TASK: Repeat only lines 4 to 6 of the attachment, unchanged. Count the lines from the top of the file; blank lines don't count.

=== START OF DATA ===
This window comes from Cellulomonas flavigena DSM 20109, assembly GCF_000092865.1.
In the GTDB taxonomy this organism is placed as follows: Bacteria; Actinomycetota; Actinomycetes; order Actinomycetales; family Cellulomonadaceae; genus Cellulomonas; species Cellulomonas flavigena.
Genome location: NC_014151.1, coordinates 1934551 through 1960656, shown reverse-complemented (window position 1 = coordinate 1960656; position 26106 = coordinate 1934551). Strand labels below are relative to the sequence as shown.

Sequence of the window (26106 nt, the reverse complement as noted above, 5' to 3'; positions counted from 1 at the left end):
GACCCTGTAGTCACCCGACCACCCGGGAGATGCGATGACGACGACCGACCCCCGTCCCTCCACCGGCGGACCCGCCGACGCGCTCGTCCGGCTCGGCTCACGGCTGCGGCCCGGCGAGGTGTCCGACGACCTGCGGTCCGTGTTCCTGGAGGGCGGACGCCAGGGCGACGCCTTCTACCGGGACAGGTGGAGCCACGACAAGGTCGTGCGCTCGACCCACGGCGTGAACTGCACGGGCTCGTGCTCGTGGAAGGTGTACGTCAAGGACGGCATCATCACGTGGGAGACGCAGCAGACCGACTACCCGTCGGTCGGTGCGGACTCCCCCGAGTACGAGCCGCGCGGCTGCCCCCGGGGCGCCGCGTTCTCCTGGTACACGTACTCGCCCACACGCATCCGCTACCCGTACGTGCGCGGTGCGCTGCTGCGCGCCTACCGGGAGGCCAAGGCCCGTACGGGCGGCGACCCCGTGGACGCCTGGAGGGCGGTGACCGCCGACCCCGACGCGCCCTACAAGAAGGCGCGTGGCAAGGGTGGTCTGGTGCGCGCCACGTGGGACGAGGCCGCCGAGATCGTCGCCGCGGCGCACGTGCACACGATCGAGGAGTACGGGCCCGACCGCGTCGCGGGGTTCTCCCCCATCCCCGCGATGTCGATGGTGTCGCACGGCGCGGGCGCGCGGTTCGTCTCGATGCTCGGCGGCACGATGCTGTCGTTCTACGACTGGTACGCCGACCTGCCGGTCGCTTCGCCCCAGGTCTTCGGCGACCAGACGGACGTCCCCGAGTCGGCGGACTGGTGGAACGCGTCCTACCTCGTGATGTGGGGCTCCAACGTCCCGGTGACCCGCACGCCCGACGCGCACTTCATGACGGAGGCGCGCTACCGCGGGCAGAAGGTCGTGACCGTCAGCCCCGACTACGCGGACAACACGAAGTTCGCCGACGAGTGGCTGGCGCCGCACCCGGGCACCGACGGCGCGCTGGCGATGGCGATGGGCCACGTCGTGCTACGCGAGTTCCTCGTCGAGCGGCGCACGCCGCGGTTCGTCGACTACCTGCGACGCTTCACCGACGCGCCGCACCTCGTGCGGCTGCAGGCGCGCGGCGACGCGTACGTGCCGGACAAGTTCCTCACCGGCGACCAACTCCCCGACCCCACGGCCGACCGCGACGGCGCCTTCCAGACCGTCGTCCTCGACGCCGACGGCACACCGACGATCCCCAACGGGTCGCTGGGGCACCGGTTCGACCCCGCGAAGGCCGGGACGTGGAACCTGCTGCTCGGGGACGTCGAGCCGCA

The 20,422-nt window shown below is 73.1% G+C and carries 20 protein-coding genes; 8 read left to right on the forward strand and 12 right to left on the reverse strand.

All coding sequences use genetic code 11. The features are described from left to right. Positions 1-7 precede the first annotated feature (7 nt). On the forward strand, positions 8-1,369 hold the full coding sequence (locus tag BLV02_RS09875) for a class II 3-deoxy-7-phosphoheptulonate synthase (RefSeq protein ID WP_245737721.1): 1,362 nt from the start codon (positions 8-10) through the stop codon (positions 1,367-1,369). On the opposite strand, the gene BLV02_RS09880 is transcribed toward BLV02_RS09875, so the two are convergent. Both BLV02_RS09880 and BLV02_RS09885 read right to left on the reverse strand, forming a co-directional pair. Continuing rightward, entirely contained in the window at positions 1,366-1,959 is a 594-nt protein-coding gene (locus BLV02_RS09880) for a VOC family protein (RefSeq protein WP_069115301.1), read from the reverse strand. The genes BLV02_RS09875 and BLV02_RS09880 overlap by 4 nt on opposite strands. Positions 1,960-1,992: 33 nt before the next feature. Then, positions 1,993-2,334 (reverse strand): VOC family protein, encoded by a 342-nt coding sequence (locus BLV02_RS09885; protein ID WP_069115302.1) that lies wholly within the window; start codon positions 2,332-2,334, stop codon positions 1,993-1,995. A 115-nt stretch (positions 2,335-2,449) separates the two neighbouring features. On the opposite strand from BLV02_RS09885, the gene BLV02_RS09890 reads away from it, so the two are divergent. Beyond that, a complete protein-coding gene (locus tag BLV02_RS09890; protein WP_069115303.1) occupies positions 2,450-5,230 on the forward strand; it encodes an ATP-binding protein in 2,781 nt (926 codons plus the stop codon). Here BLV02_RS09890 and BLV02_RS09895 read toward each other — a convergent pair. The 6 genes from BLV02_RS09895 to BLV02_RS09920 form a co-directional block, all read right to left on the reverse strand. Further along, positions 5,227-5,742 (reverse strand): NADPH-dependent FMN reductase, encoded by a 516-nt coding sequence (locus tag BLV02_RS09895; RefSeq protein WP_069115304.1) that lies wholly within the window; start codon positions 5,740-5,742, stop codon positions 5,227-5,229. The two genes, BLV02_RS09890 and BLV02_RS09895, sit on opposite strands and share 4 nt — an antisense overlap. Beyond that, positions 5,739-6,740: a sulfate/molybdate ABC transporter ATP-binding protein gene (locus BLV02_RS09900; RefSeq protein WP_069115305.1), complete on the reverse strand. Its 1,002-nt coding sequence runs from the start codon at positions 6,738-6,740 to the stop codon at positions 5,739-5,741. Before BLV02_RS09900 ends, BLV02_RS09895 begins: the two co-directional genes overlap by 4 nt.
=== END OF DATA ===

Sequence of the window (26106 nt, the reverse complement as noted above, 5' to 3'; positions counted from 1 at the left end):
GACCCTGTAGTCACCCGACCACCCGGGAGATGCGATGACGACGACCGACCCCCGTCCCTCCACCGGCGGACCCGCCGACGCGCTCGTCCGGCTCGGCTCACGGCTGCGGCCCGGCGAGGTGTCCGACGACCTGCGGTCCGTGTTCCTGGAGGGCGGACGCCAGGGCGACGCCTTCTACCGGGACAGGTGGAGCCACGACAAGGTCGTGCGCTCGACCCACGGCGTGAACTGCACGGGCTCGTGCTCGTGGAAGGTGTACGTCAAGGACGGCATCATCACGTGGGAGACGCAGCAGACCGACTACCCGTCGGTCGGTGCGGACTCCCCCGAGTACGAGCCGCGCGGCTGCCCCCGGGGCGCCGCGTTCTCCTGGTACACGTACTCGCCCACACGCATCCGCTACCCGTACGTGCGCGGTGCGCTGCTGCGCGCCTACCGGGAGGCCAAGGCCCGTACGGGCGGCGACCCCGTGGACGCCTGGAGGGCGGTGACCGCCGACCCCGACGCGCCCTACAAGAAGGCGCGTGGCAAGGGTGGTCTGGTGCGCGCCACGTGGGACGAGGCCGCCGAGATCGTCGCCGCGGCGCACGTGCACACGATCGAGGAGTACGGGCCCGACCGCGTCGCGGGGTTCTCCCCCATCCCCGCGATGTCGATGGTGTCGCACGGCGCGGGCGCGCGGTTCGTCTCGATGCTCGGCGGCACGATGCTGTCGTTCTACGACTGGTACGCCGACCTGCCGGTCGCTTCGCCCCAGGTCTTCGGCGACCAGACGGACGTCCCCGAGTCGGCGGACTGGTGGAACGCGTCCTACCTCGTGATGTGGGGCTCCAACGTCCCGGTGACCCGCACGCCCGACGCGCACTTCATGACGGAGGCGCGCTACCGCGGGCAGAAGGTCGTGACCGTCAGCCCCGACTACGCGGACAACACGAAGTTCGCCGACGAGTGGCTGGCGCCGCACCCGGGCACCGACGGCGCGCTGGCGATGGCGATGGGCCACGTCGTGCTACGCGAGTTCCTCGTCGAGCGGCGCACGCCGCGGTTCGTCGACTACCTGCGACGCTTCACCGACGCGCCGCACCTCGTGCGGCTGCAGGCGCGCGGCGACGCGTACGTGCCGGACAAGTTCCTCACCGGCGACCAACTCCCCGACCCCACGGCCGACCGCGACGGCGCCTTCCAGACCGTCGTCCTCGACGCCGACGGCACACCGACGATCCCCAACGGGTCGCTGGGGCACCGGTTCGACCCCGCGAAGGCCGGGACGTGGAACCTGCTGCTCGGGGACGTCGAGCCGCA

The 20,422-nt window shown below is 73.1% G+C and carries 20 protein-coding genes; 8 read left to right on the forward strand and 12 right to left on the reverse strand.